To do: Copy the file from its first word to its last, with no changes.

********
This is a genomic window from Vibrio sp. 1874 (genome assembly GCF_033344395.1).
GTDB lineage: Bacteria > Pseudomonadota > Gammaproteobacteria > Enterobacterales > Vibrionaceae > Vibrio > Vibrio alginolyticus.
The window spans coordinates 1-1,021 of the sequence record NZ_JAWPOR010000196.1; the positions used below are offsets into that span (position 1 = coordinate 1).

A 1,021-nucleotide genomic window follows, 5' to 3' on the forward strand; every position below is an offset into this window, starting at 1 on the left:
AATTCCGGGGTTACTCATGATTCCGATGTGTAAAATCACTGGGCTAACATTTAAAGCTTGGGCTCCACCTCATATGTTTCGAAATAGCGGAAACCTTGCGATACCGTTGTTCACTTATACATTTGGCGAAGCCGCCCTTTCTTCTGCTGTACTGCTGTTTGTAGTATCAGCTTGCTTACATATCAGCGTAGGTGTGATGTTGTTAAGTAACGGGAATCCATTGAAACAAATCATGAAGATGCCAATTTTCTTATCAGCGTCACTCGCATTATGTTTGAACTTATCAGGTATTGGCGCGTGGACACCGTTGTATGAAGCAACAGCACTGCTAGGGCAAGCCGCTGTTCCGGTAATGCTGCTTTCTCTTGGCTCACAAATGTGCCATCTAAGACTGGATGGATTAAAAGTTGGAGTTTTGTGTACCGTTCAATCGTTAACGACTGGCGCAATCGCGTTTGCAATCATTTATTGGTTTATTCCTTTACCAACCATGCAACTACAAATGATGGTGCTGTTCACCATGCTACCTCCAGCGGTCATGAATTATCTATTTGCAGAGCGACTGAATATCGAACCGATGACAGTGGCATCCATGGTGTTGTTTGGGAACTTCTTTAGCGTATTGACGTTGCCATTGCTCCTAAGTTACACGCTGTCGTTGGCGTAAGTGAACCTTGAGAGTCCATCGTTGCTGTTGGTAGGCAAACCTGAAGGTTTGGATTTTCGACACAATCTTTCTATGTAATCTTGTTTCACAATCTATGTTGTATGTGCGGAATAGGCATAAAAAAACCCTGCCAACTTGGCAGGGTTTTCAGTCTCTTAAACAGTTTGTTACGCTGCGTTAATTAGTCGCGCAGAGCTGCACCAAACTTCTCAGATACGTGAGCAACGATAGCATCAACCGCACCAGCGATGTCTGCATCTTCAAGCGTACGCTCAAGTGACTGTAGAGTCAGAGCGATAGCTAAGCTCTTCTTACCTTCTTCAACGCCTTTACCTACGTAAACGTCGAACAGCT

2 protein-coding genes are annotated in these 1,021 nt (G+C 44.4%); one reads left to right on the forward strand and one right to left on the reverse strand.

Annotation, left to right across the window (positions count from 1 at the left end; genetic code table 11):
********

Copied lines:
This is a genomic window from Vibrio sp. 1874 (genome assembly GCF_033344395.1).
GTDB lineage: Bacteria > Pseudomonadota > Gammaproteobacteria > Enterobacterales > Vibrionaceae > Vibrio > Vibrio alginolyticus.
The window spans coordinates 1-1,021 of the sequence record NZ_JAWPOR010000196.1; the positions used below are offsets into that span (position 1 = coordinate 1).

A 1,021-nucleotide genomic window follows, 5' to 3' on the forward strand; every position below is an offset into this window, starting at 1 on the left:
AATTCCGGGGTTACTCATGATTCCGATGTGTAAAATCACTGGGCTAACATTTAAAGCTTGGGCTCCACCTCATATGTTTCGAAATAGCGGAAACCTTGCGATACCGTTGTTCACTTATACATTTGGCGAAGCCGCCCTTTCTTCTGCTGTACTGCTGTTTGTAGTATCAGCTTGCTTACATATCAGCGTAGGTGTGATGTTGTTAAGTAACGGGAATCCATTGAAACAAATCATGAAGATGCCAATTTTCTTATCAGCGTCACTCGCATTATGTTTGAACTTATCAGGTATTGGCGCGTGGACACCGTTGTATGAAGCAACAGCACTGCTAGGGCAAGCCGCTGTTCCGGTAATGCTGCTTTCTCTTGGCTCACAAATGTGCCATCTAAGACTGGATGGATTAAAAGTTGGAGTTTTGTGTACCGTTCAATCGTTAACGACTGGCGCAATCGCGTTTGCAATCATTTATTGGTTTATTCCTTTACCAACCATGCAACTACAAATGATGGTGCTGTTCACCATGCTACCTCCAGCGGTCATGAATTATCTATTTGCAGAGCGACTGAATATCGAACCGATGACAGTGGCATCCATGGTGTTGTTTGGGAACTTCTTTAGCGTATTGACGTTGCCATTGCTCCTAAGTTACACGCTGTCGTTGGCGTAAGTGAACCTTGAGAGTCCATCGTTGCTGTTGGTAGGCAAACCTGAAGGTTTGGATTTTCGACACAATCTTTCTATGTAATCTTGTTTCACAATCTATGTTGTATGTGCGGAATAGGCATAAAAAAACCCTGCCAACTTGGCAGGGTTTTCAGTCTCTTAAACAGTTTGTTACGCTGCGTTAATTAGTCGCGCAGAGCTGCACCAAACTTCTCAGATACGTGAGCAACGATAGCATCAACCGCACCAGCGATGTCTGCATCTTCAAGCGTACGCTCAAGTGACTGTAGAGTCAGAGCGATAGCTAAGCTCTTCTTACCTTCTTCAACGCCTTTACCTACGTAAACGTCGAACAGCT

2 protein-coding genes are annotated in these 1,021 nt (G+C 44.4%); one reads left to right on the forward strand and one right to left on the reverse strand.

Annotation, left to right across the window (positions count from 1 at the left end; genetic code table 11):